3. The first point made by Mr. Dutt on behalf of the petitioner is that the petitioner had not violated the rules inasmuch as he did apply for permission and although the permission was refused he had asked for the reasons and the reasons were not given to him in time with the result that he had to go on with the election, the statutory time for withdrawal having expired. It is argued that once the petitioner had been elected, the rules could no longer be enforced against him, because the rules did not contemplate any notice asking an elected person to resign his seat to which he had already been elected. In my opinion, this argument cannot be accepted. It is quite clear that the petitioner was not asked to resign his seat simpliciter. The Rules contemplate, and it appears to me to be obvious on the face of it, that Government servants should not normally be allowed to contest seats in an election to a Municipality. The basic idea underlying the rules appear to me to be thoroughly reasonable and beneficial, not only for the efficiency of publicservice, but also from the point of view of public morality. It is eminently undesirable that a person should be a Government servant and at the> same time be elected a Councillor of the Corporation of Calcutta. I do not therefore understand how the rules are not applicable because the petitioner was not given the reasons for refusal of permission in time. As was pointed out by Mr. Roy Chowdhury appearing on behalf of the respondents, the rules contemplate that permission should be asked even for 'offering' himself as a candidate. In this case, permission was necessary to be obtained before the petitioner offered himself as a candidate for an election to a seat in the Corporation of Calcutta. It appears from the facts that he applied for leave but did not wait for the permission to be granted before he offered himself as a candidate for election. That by itself is in violation of the Rules. I think that the respondents are correct in their attitude, namely, that the rules do not compel Government to communicate the reasons for refusal of permission to the Government servant asking for such leave. Then again, the contention that the rules do not contemplate an order upon a Government employee to resign his post appears to me to be rather naive. The rule is that before a Government servant offers himself as a candidate for a seat in a Municipality he should obtain permission, if he fails to do so, and continues to take part in the election in violation of the rules and is ultimately elected, I do not see how it lies in his mouth to take the objection that the rules do not apply in his case because he has already been elected. -The process of election itself, in such a case, so far as he is concerned, is in violation of the rules. In my opinion, there is no substance in this point. In fact, the entire argument in this case has been advanced without considering the basic fact that the petitioner cannot be permitted to act both as a Councillor to the Corporation and as a Government servant. It is for him to choose, and he has been given ample opportunity of making a choice. It appears from the facts of this case that he wants to carry on in both capacities, which clearly violates the rules and cannot be permitted. I could have understood such an argument if the petitioner at the proper stage made up his mind to remain in Government service and give up his Councillor-ship. In that event, it might have been said that he had been misled by the delay in official communications, thinking that his case will be considered as special and that permission will be accorded. As I have said, that is not the position in this case. The petitioner has nowhere stated and is not now stating that he wishes to stop acting as a Councillor of the Corporation. What he says is that acting in a dual capacity has not impaired the quality of his service to the Government. That is a matter of Opinion, and into such a question I cannot enter. Obviously, Government does not think on those lines.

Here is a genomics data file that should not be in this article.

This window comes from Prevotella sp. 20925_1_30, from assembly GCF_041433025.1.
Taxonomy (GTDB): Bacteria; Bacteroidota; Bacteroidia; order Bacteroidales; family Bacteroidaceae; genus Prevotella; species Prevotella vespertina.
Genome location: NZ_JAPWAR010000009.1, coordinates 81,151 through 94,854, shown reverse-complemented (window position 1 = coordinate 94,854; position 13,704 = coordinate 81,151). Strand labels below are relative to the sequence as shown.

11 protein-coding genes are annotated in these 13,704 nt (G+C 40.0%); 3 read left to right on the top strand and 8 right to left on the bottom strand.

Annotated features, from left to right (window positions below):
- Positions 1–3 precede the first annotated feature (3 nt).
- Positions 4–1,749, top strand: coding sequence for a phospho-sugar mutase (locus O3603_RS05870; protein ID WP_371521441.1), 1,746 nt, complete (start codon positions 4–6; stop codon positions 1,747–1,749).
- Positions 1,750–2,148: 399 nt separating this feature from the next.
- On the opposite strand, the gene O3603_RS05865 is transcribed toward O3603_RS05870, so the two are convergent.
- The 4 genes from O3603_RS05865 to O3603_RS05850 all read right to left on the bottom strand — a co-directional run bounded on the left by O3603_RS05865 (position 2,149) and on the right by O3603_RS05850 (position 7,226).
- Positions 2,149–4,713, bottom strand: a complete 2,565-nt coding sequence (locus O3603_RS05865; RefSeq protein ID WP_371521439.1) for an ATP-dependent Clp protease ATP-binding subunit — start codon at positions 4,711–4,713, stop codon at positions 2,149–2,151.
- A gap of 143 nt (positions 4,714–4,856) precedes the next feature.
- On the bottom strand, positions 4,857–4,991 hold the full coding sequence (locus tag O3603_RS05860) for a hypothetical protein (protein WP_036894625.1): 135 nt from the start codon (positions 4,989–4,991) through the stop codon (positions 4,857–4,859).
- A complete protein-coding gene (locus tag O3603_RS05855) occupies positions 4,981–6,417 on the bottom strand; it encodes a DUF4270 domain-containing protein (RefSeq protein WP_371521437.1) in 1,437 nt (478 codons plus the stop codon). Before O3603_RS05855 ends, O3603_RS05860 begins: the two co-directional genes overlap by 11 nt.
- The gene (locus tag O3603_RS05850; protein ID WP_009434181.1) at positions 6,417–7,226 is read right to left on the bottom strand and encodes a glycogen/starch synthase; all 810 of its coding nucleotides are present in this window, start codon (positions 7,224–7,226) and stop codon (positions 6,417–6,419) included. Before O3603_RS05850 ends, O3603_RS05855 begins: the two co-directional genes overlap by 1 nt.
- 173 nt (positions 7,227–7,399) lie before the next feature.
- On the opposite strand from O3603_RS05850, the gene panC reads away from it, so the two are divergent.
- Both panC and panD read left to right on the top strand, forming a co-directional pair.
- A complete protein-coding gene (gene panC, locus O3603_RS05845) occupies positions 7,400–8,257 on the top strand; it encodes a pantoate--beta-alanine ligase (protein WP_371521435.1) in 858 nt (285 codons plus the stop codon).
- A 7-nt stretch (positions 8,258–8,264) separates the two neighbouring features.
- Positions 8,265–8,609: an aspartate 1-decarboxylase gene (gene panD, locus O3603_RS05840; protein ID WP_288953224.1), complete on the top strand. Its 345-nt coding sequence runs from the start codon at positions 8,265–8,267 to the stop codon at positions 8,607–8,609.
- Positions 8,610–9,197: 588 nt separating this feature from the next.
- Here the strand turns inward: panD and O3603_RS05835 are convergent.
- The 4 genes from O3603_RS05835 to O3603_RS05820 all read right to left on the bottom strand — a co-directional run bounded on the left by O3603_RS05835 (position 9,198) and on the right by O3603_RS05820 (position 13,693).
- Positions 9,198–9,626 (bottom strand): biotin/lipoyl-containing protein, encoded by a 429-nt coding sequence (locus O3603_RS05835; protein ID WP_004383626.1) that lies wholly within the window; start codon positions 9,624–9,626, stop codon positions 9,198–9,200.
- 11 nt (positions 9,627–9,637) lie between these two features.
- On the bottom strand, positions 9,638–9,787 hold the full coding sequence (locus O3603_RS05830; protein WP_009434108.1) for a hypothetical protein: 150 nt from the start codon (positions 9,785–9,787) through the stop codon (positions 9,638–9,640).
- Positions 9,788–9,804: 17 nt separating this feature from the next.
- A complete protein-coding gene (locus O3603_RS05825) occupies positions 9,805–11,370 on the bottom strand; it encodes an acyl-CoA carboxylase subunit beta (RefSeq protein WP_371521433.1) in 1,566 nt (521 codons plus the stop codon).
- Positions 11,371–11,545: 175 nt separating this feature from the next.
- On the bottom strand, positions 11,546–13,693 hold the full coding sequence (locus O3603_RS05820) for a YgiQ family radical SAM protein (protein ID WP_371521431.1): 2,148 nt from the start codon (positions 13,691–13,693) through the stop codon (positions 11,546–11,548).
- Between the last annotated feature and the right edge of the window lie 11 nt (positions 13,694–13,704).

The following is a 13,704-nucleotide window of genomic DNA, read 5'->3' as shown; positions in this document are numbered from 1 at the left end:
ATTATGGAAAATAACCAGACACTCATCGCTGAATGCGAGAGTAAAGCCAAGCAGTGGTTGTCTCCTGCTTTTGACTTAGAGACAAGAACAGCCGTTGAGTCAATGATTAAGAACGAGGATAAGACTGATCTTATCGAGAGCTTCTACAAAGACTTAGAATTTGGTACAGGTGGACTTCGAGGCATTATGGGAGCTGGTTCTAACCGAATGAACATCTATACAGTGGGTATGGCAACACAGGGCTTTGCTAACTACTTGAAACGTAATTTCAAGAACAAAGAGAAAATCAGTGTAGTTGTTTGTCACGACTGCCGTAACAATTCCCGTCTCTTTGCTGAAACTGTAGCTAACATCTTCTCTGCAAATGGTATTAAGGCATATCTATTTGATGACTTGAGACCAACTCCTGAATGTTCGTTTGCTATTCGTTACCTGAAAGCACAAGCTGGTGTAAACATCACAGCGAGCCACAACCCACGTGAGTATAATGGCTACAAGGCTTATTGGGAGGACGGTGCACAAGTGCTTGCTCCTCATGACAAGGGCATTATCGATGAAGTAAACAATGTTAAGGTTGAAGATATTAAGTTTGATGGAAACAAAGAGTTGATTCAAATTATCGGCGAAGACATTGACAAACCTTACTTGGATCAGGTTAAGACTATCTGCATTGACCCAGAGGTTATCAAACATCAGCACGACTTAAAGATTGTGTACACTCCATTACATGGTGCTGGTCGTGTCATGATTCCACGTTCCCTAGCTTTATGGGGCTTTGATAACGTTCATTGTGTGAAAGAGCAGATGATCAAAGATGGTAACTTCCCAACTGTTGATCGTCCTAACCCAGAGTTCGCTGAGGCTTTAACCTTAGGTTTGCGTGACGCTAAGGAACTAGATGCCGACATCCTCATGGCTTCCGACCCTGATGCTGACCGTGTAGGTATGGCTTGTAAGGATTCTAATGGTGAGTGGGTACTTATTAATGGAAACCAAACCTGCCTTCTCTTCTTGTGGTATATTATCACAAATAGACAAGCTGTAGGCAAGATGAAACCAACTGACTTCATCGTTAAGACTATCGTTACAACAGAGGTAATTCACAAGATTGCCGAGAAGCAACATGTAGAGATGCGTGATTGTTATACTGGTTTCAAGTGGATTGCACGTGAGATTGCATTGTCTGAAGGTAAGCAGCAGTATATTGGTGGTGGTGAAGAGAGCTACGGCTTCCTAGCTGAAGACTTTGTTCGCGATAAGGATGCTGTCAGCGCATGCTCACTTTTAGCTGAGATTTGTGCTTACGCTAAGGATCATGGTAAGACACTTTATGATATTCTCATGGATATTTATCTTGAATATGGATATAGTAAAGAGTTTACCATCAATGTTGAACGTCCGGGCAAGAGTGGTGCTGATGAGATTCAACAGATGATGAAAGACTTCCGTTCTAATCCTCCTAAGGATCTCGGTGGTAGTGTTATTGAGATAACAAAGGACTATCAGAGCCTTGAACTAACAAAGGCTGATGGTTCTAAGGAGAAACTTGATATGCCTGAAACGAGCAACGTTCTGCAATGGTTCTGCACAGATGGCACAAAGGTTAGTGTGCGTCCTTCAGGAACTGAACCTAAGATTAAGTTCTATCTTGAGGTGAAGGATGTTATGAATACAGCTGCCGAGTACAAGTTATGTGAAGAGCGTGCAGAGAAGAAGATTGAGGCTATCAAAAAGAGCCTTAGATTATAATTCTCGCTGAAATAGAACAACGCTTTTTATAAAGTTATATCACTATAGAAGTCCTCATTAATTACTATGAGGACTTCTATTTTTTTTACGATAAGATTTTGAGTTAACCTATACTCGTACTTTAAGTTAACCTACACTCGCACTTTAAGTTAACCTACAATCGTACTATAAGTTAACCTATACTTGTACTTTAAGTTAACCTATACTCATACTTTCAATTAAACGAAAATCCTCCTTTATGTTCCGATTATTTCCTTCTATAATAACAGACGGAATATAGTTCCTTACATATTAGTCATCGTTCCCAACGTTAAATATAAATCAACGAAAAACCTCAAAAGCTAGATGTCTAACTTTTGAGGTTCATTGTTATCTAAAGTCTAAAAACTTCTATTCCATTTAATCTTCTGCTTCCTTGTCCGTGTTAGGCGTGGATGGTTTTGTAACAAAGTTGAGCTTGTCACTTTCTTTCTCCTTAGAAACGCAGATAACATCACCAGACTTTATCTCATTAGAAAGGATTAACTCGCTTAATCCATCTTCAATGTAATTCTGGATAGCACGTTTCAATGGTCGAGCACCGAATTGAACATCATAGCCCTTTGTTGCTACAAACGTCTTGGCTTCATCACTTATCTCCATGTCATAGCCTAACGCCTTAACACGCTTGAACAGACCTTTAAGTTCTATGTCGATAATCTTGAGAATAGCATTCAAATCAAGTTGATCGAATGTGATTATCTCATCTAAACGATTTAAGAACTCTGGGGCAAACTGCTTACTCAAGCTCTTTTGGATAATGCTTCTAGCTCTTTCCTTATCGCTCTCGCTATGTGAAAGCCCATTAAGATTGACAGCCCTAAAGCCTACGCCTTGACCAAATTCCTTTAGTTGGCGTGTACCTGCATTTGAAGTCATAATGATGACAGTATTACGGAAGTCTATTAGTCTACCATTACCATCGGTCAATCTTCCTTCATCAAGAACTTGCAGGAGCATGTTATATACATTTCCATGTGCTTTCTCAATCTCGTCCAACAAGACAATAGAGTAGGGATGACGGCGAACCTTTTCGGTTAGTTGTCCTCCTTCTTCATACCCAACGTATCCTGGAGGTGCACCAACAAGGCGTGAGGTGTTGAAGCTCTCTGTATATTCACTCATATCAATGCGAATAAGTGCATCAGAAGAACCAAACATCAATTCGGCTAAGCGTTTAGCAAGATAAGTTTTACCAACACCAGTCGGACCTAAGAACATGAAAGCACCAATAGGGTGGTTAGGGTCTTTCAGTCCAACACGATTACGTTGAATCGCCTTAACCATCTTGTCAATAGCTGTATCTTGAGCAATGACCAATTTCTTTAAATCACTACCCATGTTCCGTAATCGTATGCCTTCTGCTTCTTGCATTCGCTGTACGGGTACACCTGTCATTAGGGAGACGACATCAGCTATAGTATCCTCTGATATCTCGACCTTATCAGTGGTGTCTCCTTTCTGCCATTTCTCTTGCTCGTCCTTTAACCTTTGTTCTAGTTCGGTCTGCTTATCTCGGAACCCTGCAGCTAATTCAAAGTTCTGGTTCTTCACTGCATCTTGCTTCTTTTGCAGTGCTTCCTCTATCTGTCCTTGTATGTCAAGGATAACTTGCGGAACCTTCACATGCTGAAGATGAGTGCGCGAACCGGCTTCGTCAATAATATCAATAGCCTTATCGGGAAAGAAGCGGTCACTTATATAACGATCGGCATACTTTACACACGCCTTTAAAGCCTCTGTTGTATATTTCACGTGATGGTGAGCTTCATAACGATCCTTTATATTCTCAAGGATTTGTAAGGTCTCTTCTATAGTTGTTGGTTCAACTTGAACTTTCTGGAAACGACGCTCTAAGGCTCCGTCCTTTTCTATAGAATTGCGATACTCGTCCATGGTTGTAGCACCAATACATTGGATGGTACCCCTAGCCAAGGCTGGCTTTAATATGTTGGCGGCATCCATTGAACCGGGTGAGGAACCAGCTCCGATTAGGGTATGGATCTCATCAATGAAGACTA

4. The next point taken is that the permission has been unreasonably withheld. Again, this is a ground into which I cannot possibly enter. As I said, the basical idea in the promulgation of this Rule was to stop a Government servant from acting in a duel capacity. Sub-clause (iii) of the proviso to Rule 4 speaks about the power of Government to permit a Government servant to offer himself as a candidate for an election to a local authority. The grounds are not mentioned. It is obvious that in doing so, an exception is made to the normal procedure and therefore there must exist special grounds for according such permission. What these special grounds may be, depend on the facts of each case and is indeed wholly an administrative matter and cannot be agitated here.
Mr. Dutt has argued that in this case there were special reasons, namely, that the petitioner had been repeatedly elected as a Councillor and that his resignation from the Councillorship would result in great hardship to his constituency, which might have to go unrepresented. As I said, whether the facts in a given case constitute special reasons for granting permission, it is for the competent authority to consider, and not for this court. Whether the resignation of the petitioner would entail hardship on his constituency is a matter for the competent authority under these rules to consider. Obviously, they have not come to the opinion that any such state of facts exists.
5. These are the points taken in the case which have all failed and in my opinion no ground for interference by this court has been shown. The application is dismissed.
6. The Rule is discharged.
7. Interim order, if any, is vacated.
8. There will be no order as to costs.